Indiana University-Purdue University at Indianapolis (IUPUI) is an innovative urban university with nearly 28,000 students, 1,600 full-time faculty, and a support staff of more than 6,000. Through its parent universities, it offers 166 degree programs in more than 200 fields of study.
The journalism curriculum helps students prepare to be effective communicators regardless of their chosen profession. Careers in newspapers, magazines, broadcast and electronic journalism, public relations and advertising are as vital as ever. The Bachelor of Arts in Journalism degree also prepares students for related careers and for graduate studies. For example, strong communication skills are essential for careers in law, business, and public affairs.
The urban setting of the Indianapolis campus enables students and faculty to work closely with public and private agencies, government, business, and industry. Its urban orientation enables the university to be directly involved in metropolitan concerns and aspirations. The state capitol is only a short walk from the school's offices. Internships available from Indianapolis media organizations allow students to enhance their classroom skills with work experiences in a major media market. Classroom experiences are also enriched by part-time instructors who are media professionals.
The School of Journalism operates administratively and practically as one school for the Indianapolis and Bloomington campuses. Because the degree program is unified, students who meet all admission requirements may start in Bloomington and transfer to IUPUI or vice versa. Students who have not met all admission requirements may transfer to the University Division at Bloomington or the University College at Indianapolis. The school is nationally accredited on both campuses.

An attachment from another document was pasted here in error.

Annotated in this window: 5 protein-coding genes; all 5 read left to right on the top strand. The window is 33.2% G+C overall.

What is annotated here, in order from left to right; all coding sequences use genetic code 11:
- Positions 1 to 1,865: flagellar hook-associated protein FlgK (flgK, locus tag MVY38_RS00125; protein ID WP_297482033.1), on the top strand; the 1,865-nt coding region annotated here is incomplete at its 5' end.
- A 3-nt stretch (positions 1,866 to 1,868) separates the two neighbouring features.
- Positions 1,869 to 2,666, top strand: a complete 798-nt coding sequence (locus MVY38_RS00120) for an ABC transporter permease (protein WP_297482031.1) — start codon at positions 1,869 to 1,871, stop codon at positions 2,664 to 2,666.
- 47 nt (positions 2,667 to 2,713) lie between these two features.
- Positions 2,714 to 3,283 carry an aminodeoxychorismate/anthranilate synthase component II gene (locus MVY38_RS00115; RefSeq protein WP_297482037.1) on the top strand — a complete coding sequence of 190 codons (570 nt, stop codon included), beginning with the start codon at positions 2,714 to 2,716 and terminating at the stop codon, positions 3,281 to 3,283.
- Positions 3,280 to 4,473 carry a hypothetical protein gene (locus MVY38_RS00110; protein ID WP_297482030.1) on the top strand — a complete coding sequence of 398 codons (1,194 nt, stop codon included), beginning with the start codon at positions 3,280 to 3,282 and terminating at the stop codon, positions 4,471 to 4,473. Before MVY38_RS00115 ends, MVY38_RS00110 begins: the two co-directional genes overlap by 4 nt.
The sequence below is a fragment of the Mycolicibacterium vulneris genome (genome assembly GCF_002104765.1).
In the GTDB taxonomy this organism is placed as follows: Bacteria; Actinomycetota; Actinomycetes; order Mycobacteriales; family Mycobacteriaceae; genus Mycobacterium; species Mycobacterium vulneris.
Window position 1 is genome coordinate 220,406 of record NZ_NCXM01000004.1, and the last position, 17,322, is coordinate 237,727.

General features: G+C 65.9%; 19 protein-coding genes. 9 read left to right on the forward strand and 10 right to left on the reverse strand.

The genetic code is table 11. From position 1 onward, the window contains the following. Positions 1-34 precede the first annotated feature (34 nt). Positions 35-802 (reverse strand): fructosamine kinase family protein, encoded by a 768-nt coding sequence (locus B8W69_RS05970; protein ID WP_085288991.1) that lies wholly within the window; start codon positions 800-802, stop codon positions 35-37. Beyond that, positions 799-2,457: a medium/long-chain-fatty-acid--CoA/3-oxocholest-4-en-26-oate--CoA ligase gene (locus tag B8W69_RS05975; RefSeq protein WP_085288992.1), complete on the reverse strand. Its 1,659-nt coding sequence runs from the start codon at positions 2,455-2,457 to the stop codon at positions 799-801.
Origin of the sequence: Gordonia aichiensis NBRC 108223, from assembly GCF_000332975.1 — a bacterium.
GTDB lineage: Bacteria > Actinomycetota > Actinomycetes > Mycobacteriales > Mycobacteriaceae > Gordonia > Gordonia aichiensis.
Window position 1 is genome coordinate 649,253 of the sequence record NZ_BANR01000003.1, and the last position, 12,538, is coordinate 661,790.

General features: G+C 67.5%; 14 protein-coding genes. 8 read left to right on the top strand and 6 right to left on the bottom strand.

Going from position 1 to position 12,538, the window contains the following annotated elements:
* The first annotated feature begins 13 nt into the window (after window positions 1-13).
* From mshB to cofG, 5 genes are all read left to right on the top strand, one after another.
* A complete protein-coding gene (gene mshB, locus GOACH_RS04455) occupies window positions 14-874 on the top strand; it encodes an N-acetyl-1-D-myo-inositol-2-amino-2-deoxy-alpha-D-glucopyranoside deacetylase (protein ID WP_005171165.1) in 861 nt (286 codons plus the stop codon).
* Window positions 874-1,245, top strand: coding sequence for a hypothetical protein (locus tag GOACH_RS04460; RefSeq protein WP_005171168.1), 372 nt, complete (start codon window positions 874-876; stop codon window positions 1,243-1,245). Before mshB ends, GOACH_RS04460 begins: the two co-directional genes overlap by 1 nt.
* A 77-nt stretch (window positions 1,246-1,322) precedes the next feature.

For more information about the degree at Indianapolis or to obtain a bulletin, contact the School of Journalism at IUPUI, call (317) 274-2773, or e-mail email@example.com.
The IUPUI campus emphasizes computer-based journalism. Students are taught how to use on-line information (LEXIS® and NEXIS®) in J100 Computer Methods for Journalism class. NEXIS, a massive database that contains full text of many newspapers, magazines, news services, and government documents, is very useful as background research on story ideas. Students are given free computer access accounts so that they may connect to the world of electronic information and, by electronic mail, to their professors. Owning a computer is not necessary, but students who have their own computer in their homes or offices can turn in assignments electronically without coming to campus.
Two journalists from The Indianapolis Star won the Pulitzer prize for investigative journalism using computer skills learned in IUPUI journalism courses. The Sagamore is recognized as the top campus weekly in the state, having won numerous national awards.
Books, journals, trade publications, and newspapers used by faculty and students in journalism are housed in the University Library, 755 W. Michigan Street. The IUPUI University Library is a beautifully designed building; it features computer databases that help students, faculty, and staff in their academic and professional work.
Students may work for The Sagamore, the campus newspaper administered by the School of Journalism in accordance with principles established in the Articles of Operation. The newspaper is a state-of-the-art desktop-published weekly that gives students a full range of opportunities in writing, editing, photography, ad sales, production, graphics, and page design. Students have full responsibility for the news-editorial content and may also gain management and marketing experience. Most student staff positions are paid. Students are also encouraged to explore opportunities in the communications market in print, broadcast, public relations, and advertising in Indianapolis.